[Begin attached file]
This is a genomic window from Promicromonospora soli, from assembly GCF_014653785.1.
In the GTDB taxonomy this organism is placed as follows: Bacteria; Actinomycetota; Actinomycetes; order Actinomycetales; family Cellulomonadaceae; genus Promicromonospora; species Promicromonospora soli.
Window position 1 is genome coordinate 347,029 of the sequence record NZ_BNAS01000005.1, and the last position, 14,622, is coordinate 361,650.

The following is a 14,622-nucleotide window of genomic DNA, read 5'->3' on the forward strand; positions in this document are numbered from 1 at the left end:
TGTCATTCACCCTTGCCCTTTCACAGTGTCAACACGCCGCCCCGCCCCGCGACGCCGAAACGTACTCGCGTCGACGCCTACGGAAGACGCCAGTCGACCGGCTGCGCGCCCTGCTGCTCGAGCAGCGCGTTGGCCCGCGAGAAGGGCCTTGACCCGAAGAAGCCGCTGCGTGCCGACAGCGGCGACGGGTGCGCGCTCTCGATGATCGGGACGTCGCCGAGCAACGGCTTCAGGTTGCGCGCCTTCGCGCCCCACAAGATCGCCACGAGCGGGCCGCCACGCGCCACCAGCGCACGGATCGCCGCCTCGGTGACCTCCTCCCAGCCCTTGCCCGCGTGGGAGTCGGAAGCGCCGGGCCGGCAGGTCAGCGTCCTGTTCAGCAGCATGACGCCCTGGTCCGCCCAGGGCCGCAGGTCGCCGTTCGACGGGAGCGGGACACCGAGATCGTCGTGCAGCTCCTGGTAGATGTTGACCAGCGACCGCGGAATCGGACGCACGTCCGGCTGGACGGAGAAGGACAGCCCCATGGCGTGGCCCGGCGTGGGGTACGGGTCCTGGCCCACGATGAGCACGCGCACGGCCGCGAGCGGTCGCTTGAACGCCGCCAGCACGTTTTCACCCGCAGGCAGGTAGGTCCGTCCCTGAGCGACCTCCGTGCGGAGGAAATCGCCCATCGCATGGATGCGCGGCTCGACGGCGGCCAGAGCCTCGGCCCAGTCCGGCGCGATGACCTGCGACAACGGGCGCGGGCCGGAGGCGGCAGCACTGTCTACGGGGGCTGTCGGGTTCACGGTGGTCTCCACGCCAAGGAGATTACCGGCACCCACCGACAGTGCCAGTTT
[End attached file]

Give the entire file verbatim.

This is a genomic window from Promicromonospora soli, from assembly GCF_014653785.1.
In the GTDB taxonomy this organism is placed as follows: Bacteria; Actinomycetota; Actinomycetes; order Actinomycetales; family Cellulomonadaceae; genus Promicromonospora; species Promicromonospora soli.
Window position 1 is genome coordinate 347,029 of the sequence record NZ_BNAS01000005.1, and the last position, 14,622, is coordinate 361,650.

The following is a 14,622-nucleotide window of genomic DNA, read 5'->3' on the forward strand; positions in this document are numbered from 1 at the left end:
TGTCATTCACCCTTGCCCTTTCACAGTGTCAACACGCCGCCCCGCCCCGCGACGCCGAAACGTACTCGCGTCGACGCCTACGGAAGACGCCAGTCGACCGGCTGCGCGCCCTGCTGCTCGAGCAGCGCGTTGGCCCGCGAGAAGGGCCTTGACCCGAAGAAGCCGCTGCGTGCCGACAGCGGCGACGGGTGCGCGCTCTCGATGATCGGGACGTCGCCGAGCAACGGCTTCAGGTTGCGCGCCTTCGCGCCCCACAAGATCGCCACGAGCGGGCCGCCACGCGCCACCAGCGCACGGATCGCCGCCTCGGTGACCTCCTCCCAGCCCTTGCCCGCGTGGGAGTCGGAAGCGCCGGGCCGGCAGGTCAGCGTCCTGTTCAGCAGCATGACGCCCTGGTCCGCCCAGGGCCGCAGGTCGCCGTTCGACGGGAGCGGGACACCGAGATCGTCGTGCAGCTCCTGGTAGATGTTGACCAGCGACCGCGGAATCGGACGCACGTCCGGCTGGACGGAGAAGGACAGCCCCATGGCGTGGCCCGGCGTGGGGTACGGGTCCTGGCCCACGATGAGCACGCGCACGGCCGCGAGCGGTCGCTTGAACGCCGCCAGCACGTTTTCACCCGCAGGCAGGTAGGTCCGTCCCTGAGCGACCTCCGTGCGGAGGAAATCGCCCATCGCATGGATGCGCGGCTCGACGGCGGCCAGAGCCTCGGCCCAGTCCGGCGCGATGACCTGCGACAACGGGCGCGGGCCGGAGGCGGCAGCACTGTCTACGGGGGCTGTCGGGTTCACGGTGGTCTCCACGCCAAGGAGATTACCGGCACCCACCGACAGTGCCAGTTT